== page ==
I have a lot of Apple stuff in my house and I buy them for one reason and one reason only. because they are genuinely the best products on the market. you shouldn't buy any product out of blind loyalty. Its up to apple to keep there kit at the top of the chain. If it starts falling and gets over taken I shan't be hanging around. I almost left once before after the travesty of the terribly flimsy plastic MacBooks that came out around 2006. The quality of the plastic was shoddy at best and I had two cases replaced (I didn't treat them rough by any standard). Apples after-care may have been second to none I expect build quality of a near £1000 laptop. These is premium priced kit, not a pile-em-high sell-em-cheap hp. I really was ready to buy one of the better built Sony's but luckily apple moved on and brought out the aluminium style MBP which are a million miles away in build quality and the best build I know of!

Good to see Apple back on the EPEAT. I'm surprised the MBPr is on there? I thought the glued in battery precluded it from getting approval? or has it just received a lower grade? Glueing in the battery is on face value a stupid idea. Though I don't know the product well enough to say if they've had to use glue to get it in there and prevent using other fixing plates (though I doubt it really had no other option that to glue it)

thejadedmonkey
Jul 13, 2012, 12:59 PM
What really did it was the federal government GAO announcing they were not going to purchase any Macs.

See that surprises me, as Apple tends to not have the greatest track record in the corporate sector, but they they do stuff like this. It comes off as very bipolar re:Apple in the enterprise.

bobr1952
Jul 13, 2012, 01:00 PM
Is San Fran going to load up on Apple gear now?


or will they keep buying cheap Dell gear?

I believe Apple agreed to install a water bottle filler port on every unit sold to SF. ;)

Krazy Bill
Jul 13, 2012, 01:01 PM
So how does Apple "undo" the changes they made to the rMBP to make it EPEAT happy?

Rend It
Jul 13, 2012, 01:01 PM
I cannot stand waffling....
Finally, I hope Apple never lets these EPEAT standards dictate what they can or cannot do as far as product design.

As was pointed out in the previous thread on this subject, Apple was directly involved in developing the current standards, and is presently helping EPEAT draft the new ones. They're not just some arbitrary government standards. Exercise your critical thinking skills.

It's great that Mr. Mansfield reversed course. It shows humility and wisdom on his part. I don't think the initial removal of products from EPEAT would have stopped the average consumer from buying their next Mac, but this reversal will encourage that purchase.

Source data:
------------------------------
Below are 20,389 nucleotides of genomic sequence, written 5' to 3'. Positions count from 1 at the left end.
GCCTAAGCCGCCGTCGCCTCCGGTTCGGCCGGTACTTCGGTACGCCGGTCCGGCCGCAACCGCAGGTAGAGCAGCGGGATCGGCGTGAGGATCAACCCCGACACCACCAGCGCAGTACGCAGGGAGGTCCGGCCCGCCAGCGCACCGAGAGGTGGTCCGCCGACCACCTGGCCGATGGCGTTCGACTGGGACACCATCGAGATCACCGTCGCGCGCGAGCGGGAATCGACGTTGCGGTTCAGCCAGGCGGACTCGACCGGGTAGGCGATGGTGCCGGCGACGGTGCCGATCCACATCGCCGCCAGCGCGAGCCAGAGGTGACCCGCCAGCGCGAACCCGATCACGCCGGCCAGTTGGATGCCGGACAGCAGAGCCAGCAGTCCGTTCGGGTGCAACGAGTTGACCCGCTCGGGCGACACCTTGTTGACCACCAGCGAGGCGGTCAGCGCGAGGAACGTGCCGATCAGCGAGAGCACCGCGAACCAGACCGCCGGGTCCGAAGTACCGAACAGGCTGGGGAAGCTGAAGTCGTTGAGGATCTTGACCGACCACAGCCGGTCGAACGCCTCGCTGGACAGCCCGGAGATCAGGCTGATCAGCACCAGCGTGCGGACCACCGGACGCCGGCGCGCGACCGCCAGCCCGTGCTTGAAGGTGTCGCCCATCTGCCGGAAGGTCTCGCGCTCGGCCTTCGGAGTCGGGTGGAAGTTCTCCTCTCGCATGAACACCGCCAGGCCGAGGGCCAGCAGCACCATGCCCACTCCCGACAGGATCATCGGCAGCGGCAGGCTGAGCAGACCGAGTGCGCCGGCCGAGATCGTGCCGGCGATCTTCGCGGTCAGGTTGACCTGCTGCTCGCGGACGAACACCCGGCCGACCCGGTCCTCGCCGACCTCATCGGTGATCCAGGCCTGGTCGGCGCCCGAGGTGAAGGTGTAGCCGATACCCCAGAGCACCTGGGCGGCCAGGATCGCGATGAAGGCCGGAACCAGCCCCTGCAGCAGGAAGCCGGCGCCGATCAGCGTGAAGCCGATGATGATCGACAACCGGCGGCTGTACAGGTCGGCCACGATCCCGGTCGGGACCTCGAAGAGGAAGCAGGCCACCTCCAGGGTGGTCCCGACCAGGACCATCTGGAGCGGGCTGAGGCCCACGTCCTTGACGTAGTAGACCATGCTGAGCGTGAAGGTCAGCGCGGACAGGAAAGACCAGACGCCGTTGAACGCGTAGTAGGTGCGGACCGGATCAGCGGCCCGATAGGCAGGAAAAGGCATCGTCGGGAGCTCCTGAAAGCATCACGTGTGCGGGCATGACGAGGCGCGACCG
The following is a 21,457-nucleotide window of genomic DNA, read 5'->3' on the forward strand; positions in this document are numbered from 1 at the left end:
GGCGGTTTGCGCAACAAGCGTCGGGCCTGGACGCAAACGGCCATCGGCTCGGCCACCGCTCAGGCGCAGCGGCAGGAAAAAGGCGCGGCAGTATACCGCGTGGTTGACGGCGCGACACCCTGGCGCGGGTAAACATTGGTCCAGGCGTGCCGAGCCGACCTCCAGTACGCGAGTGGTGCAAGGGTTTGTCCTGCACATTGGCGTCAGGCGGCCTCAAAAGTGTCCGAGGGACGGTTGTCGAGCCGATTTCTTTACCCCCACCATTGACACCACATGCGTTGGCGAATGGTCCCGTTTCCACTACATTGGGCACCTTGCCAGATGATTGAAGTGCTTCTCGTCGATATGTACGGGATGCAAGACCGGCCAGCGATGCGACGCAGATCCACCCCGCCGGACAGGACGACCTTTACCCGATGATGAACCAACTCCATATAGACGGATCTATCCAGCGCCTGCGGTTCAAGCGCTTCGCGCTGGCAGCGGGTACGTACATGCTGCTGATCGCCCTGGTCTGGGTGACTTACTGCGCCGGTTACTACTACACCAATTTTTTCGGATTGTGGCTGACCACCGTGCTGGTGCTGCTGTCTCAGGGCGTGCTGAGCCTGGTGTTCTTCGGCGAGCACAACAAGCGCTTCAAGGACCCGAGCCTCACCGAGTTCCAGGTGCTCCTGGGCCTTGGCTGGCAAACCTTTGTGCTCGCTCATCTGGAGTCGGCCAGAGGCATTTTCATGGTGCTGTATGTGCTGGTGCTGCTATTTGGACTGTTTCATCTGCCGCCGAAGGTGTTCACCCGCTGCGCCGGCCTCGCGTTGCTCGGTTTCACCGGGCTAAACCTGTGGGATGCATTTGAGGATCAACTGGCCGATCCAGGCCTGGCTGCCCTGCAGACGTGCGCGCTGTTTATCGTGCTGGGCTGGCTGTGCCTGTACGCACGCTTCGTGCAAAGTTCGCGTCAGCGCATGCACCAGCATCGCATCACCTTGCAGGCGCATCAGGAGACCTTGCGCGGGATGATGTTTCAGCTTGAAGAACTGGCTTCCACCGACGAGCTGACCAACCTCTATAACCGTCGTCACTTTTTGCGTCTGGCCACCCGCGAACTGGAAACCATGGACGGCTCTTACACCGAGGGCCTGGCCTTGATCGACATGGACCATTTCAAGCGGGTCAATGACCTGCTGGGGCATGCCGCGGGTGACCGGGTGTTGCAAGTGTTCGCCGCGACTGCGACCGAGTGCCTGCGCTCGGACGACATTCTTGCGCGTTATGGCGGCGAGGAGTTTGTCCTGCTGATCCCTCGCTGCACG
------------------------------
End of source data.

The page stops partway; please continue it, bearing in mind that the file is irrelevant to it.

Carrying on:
philbeeney
Jul 13, 2012, 01:02 PM
The real question is: Would Apple have had better press if they would have tried that from the beginning without just pulling everything?

Perhaps Apple have behind the scenes and got fed up with EPEAT buggering around. I guess this highlighted EPEATS reluctance to update their standards in line with the pace of modern technology.

iMikeT
Jul 13, 2012, 01:03 PM
I bet neo-cons and libertarians are happy, here's "the free market correcting itself".... after a whole lot of backlash. :rolleyes:

This only goes to show that regulations are needed in the so-called "free market" in the first place. Though, I do have to admit that regulatory bodies do need to do a much better job at keeping up with technology. Therefore, more funding (in the form of tax dollars) is needed for these departments instead of going towards the war machine or conservative witch hunts.


---


*Full disclosure, I make money on the side by trading stocks and I am currently holding a long position in AAPL.

Peace
Jul 13, 2012, 01:04 PM
So how does Apple "undo" the changes they made to the rMBP to make it EPEAT happy?

They don't . Instead of being "gold certified" they will probably be silver certified. This gives leeway to the government to purchase Macs.

jlgolson
Jul 13, 2012, 01:04 PM
I was very disappointed to hear that Apple just yanked support rather than try to use their weight to change the standards to something that made more sense not just for Apple but for the rest of the industry.It's possible that this was Apple using their weight to change the standards.

jessea
Jul 13, 2012, 01:05 PM
I think Macrumors.com deserves a lot of credit here. You guys acted like true journalists and brought this issue to the public's attention and the world is a better place because of it. Thanks! :)

I'm not trying to be cynical here, but how does this make the world a better place? Apple's submission of products to the EPEAT has no bearing whatsoever on the product's environmental impact, and Apple would be silly to design a product based on interpreted environmental compliance by a third-party agency's particular standards.